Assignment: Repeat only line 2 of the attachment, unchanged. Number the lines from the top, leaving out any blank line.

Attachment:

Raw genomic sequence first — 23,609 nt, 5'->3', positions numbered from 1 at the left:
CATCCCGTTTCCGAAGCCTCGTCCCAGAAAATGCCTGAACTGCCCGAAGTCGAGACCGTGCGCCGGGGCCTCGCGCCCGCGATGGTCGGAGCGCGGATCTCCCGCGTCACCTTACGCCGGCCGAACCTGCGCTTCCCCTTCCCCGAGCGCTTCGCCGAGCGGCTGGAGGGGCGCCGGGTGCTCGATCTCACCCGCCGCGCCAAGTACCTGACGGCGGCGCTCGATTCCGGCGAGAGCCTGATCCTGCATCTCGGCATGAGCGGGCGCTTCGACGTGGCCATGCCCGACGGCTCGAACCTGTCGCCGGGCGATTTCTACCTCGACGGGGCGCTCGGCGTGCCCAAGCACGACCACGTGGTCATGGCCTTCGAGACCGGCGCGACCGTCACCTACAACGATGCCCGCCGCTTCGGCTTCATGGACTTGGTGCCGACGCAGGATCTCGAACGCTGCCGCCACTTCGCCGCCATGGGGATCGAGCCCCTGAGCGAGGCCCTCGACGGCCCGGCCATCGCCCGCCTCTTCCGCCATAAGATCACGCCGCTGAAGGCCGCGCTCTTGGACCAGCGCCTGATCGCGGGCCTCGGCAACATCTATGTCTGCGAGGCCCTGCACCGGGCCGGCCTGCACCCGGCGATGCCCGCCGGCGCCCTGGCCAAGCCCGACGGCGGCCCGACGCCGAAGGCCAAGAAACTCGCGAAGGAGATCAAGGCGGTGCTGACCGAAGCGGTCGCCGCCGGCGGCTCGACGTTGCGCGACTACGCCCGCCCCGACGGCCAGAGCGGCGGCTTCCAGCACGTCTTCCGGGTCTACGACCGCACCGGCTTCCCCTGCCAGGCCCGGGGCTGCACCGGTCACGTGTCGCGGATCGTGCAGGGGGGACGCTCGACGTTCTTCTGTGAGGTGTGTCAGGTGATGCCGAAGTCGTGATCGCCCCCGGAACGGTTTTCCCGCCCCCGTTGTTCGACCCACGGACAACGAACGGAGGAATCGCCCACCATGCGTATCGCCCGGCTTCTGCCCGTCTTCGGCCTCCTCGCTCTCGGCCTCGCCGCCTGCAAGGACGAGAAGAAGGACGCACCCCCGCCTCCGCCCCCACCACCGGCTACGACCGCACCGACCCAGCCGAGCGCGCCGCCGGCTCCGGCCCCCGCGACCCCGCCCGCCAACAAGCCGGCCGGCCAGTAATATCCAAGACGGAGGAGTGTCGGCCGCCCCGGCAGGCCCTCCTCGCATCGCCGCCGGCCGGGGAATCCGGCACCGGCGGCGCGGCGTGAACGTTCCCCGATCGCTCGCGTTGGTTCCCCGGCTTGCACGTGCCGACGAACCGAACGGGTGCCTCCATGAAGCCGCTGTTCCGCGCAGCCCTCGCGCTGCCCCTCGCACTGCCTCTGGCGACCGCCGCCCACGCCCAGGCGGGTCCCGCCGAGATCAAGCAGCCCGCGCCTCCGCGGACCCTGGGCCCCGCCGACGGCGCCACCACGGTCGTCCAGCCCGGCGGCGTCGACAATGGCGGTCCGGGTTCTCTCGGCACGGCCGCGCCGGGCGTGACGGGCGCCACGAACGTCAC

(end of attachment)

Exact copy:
CATCCCGTTTCCGAAGCCTCGTCCCAGAAAATGCCTGAACTGCCCGAAGTCGAGACCGTGCGCCGGGGCCTCGCGCCCGCGATGGTCGGAGCGCGGATCTCCCGCGTCACCTTACGCCGGCCGAACCTGCGCTTCCCCTTCCCCGAGCGCTTCGCCGAGCGGCTGGAGGGGCGCCGGGTGCTCGATCTCACCCGCCGCGCCAAGTACCTGACGGCGGCGCTCGATTCCGGCGAGAGCCTGATCCTGCATCTCGGCATGAGCGGGCGCTTCGACGTGGCCATGCCCGACGGCTCGAACCTGTCGCCGGGCGATTTCTACCTCGACGGGGCGCTCGGCGTGCCCAAGCACGACCACGTGGTCATGGCCTTCGAGACCGGCGCGACCGTCACCTACAACGATGCCCGCCGCTTCGGCTTCATGGACTTGGTGCCGACGCAGGATCTCGAACGCTGCCGCCACTTCGCCGCCATGGGGATCGAGCCCCTGAGCGAGGCCCTCGACGGCCCGGCCATCGCCCGCCTCTTCCGCCATAAGATCACGCCGCTGAAGGCCGCGCTCTTGGACCAGCGCCTGATCGCGGGCCTCGGCAACATCTATGTCTGCGAGGCCCTGCACCGGGCCGGCCTGCACCCGGCGATGCCCGCCGGCGCCCTGGCCAAGCCCGACGGCGGCCCGACGCCGAAGGCCAAGAAACTCGCGAAGGAGATCAAGGCGGTGCTGACCGAAGCGGTCGCCGCCGGCGGCTCGACGTTGCGCGACTACGCCCGCCCCGACGGCCAGAGCGGCGGCTTCCAGCACGTCTTCCGGGTCTACGACCGCACCGGCTTCCCCTGCCAGGCCCGGGGCTGCACCGGTCACGTGTCGCGGATCGTGCAGGGGGGACGCTCGACGTTCTTCTGTGAGGTGTGTCAGGTGATGCCGAAGTCGTGATCGCCCCCGGAACGGTTTTCCCGCCCCCGTTGTTCGACCCACGGACAACGAACGGAGGAATCGCCCACCATGCGTATCGCCCGGCTTCTGCCCGTCTTCGGCCTCCTCGCTCTCGGCCTCGCCGCCTGCAAGGACGAGAAGAAGGACGCACCCCCGCCTCCGCCCCCACCACCGGCTACGACCGCACCGACCCAGCCGAGCGCGCCGCCGGCTCCGGCCCCCGCGACCCCGCCCGCCAACAAGCCGGCCGGCCAGTAATATCCAAGACGGAGGAGTGTCGGCCGCCCCGGCAGGCCCTCCTCGCATCGCCGCCGGCCGGGGAATCCGGCACCGGCGGCGCGGCGTGAACGTTCCCCGATCGCTCGCGTTGGTTCCCCGGCTTGCACGTGCCGACGAACCGAACGGGTGCCTCCATGAAGCCGCTGTTCCGCGCAGCCCTCGCGCTGCCCCTCGCACTGCCTCTGGCGACCGCCGCCCACGCCCAGGCGGGTCCCGCCGAGATCAAGCAGCCCGCGCCTCCGCGGACCCTGGGCCCCGCCGACGGCGCCACCACGGTCGTCCAGCCCGGCGGCGTCGACAATGGCGGTCCGGGTTCTCTCGGCACGGCCGCGCCGGGCGTGACGGGCGCCACGAACGTCAC